Life has changed and I haven't really been using the pre-planned menu rotation in about 2 or 3 months, and it is stressing me out to plan well balanced, varied meals through the week. So in the next week or so, I'm going to re-collect our favorite recipes -- some new ones we've discovered that everyone from 2 yo on up likes --and plug them into our grid to balance out our red meat, poultry, pork and fish intake. I even discovered that the boys like --gasp! -- red beans and rice. Who knew?
Here's the form I use for weekly and monthly cleaning and menu planning. I used to print the shopping list on the reverse side, but I've stopped doing that.
What I like about this is that I can start it at any point in the week; I don't have to think about what the kids can eat for lunch or breakfast, and there is built in variety. For example, this week we're going to have baked chicken fingers for dinner, so we won't have frozen chicken nuggets for lunch -- we've got turkey sandwiches instead.
I haven't been consistent in enforcing the weekly cleaning plan, but all those chores usually seem to get done weekly -- or so.
And, I like that I've included the few lines for outings/ trips/ appointments, because when I fully use this form to its potential it helps to remind me of what is going to happen this week, and writing it down helps to reinforce it for me in my feeble memory.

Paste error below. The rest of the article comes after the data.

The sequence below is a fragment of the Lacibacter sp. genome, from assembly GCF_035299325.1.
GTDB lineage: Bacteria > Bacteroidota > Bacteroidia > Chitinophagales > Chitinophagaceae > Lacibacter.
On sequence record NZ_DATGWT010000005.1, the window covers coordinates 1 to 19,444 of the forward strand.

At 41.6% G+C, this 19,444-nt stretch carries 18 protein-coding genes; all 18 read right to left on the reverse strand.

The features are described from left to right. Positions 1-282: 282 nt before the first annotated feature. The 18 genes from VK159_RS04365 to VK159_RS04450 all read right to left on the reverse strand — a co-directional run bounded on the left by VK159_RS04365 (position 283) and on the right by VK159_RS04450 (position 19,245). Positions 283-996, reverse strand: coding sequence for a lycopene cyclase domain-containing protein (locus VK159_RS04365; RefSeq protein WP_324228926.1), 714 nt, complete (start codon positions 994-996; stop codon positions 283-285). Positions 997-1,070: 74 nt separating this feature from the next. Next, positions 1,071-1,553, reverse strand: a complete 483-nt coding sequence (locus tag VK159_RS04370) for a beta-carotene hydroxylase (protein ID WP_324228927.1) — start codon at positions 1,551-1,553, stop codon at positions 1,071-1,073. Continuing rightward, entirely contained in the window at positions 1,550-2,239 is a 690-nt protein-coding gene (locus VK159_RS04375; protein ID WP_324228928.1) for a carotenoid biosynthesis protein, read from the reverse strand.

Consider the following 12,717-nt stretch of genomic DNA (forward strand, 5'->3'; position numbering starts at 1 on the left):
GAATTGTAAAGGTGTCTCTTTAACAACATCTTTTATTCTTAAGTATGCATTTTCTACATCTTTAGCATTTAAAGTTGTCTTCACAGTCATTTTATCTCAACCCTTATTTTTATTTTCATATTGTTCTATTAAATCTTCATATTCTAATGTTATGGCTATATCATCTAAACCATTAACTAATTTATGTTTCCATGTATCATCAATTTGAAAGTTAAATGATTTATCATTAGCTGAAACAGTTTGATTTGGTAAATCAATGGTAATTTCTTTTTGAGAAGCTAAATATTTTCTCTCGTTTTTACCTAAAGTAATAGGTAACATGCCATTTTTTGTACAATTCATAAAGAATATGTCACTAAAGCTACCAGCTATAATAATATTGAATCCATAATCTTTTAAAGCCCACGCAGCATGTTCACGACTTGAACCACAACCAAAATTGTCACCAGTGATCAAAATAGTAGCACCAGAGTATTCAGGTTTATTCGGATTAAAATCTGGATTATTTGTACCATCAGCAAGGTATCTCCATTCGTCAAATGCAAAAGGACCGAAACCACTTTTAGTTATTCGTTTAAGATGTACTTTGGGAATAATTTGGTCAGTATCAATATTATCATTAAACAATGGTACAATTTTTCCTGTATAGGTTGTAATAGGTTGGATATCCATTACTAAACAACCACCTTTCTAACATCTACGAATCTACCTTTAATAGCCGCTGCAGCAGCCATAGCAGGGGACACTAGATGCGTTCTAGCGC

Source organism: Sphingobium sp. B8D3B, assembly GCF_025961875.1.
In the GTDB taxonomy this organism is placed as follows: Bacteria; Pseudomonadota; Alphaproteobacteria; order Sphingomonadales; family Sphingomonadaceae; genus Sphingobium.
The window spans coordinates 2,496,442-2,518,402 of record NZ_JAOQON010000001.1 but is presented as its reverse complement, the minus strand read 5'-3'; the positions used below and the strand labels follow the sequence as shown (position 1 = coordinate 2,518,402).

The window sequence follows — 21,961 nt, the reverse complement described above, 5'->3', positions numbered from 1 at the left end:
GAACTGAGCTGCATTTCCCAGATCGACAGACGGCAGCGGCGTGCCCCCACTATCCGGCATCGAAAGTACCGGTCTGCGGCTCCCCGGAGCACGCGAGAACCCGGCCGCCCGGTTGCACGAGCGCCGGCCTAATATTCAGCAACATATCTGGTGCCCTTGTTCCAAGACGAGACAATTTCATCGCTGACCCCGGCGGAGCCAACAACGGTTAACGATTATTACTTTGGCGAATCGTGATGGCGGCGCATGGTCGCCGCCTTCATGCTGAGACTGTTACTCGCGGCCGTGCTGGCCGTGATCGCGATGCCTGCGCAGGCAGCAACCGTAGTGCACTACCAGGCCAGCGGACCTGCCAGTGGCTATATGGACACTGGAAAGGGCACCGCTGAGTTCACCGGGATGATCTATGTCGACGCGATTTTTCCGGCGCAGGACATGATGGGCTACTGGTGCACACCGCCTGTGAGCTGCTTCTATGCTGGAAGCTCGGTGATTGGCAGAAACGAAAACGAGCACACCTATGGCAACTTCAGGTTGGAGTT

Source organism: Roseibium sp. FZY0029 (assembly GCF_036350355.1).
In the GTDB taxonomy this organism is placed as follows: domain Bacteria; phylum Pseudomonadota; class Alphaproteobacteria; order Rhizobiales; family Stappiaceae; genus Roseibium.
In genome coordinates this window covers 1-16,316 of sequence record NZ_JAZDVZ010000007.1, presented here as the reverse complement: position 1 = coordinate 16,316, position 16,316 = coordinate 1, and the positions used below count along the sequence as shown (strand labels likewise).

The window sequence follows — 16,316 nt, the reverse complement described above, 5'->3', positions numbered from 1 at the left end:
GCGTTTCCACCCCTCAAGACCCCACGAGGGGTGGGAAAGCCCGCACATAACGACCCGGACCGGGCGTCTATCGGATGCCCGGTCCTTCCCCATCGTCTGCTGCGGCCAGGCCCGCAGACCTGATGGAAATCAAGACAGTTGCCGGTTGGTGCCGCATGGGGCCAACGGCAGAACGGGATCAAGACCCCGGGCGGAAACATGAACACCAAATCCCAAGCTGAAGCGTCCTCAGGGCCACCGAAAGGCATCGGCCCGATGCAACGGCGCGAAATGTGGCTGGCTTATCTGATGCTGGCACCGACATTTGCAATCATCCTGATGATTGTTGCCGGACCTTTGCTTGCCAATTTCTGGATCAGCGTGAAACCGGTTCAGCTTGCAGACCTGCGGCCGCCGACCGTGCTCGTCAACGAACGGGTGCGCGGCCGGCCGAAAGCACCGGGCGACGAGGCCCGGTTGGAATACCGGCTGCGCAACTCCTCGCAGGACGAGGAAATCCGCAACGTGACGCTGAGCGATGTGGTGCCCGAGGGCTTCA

My next plan is to list off the recipes that we've nearly all agreed to eat without too much whining. Then, I'll plugg these into the form, and hopefully we have 3+ weeks of menus to eat from.
Friday, February 8, 2008
Math: I'm really pleased with all Ben is doing in math right now. We're working on 4-digit addition with regrouping, memorizing x2, x3, and x4 math facts with copywork, Flashmaster and MUS online drill. Ben is often quite competitive and tries to best is online drill time. For x3, his fastest time was 33.5 sec for 20 problems (I only accept 100% accuracy); x4 best is now 36.8 sec. Next week, we're going to finish off our review/ mastery of x5 using the same tools as this week.
Latin: This week, Ben picked out a Latin name. The author of Lively Latin admits this is her sneaky way of getting kids to practice pronunciation. Ben chose Marcus and he practiced his ecclesiastical pronunciation [which is what we learned in Prima Latina]. Next week, I'm going to have him listen to the audio download 3 times each week to continue to practice pronunication.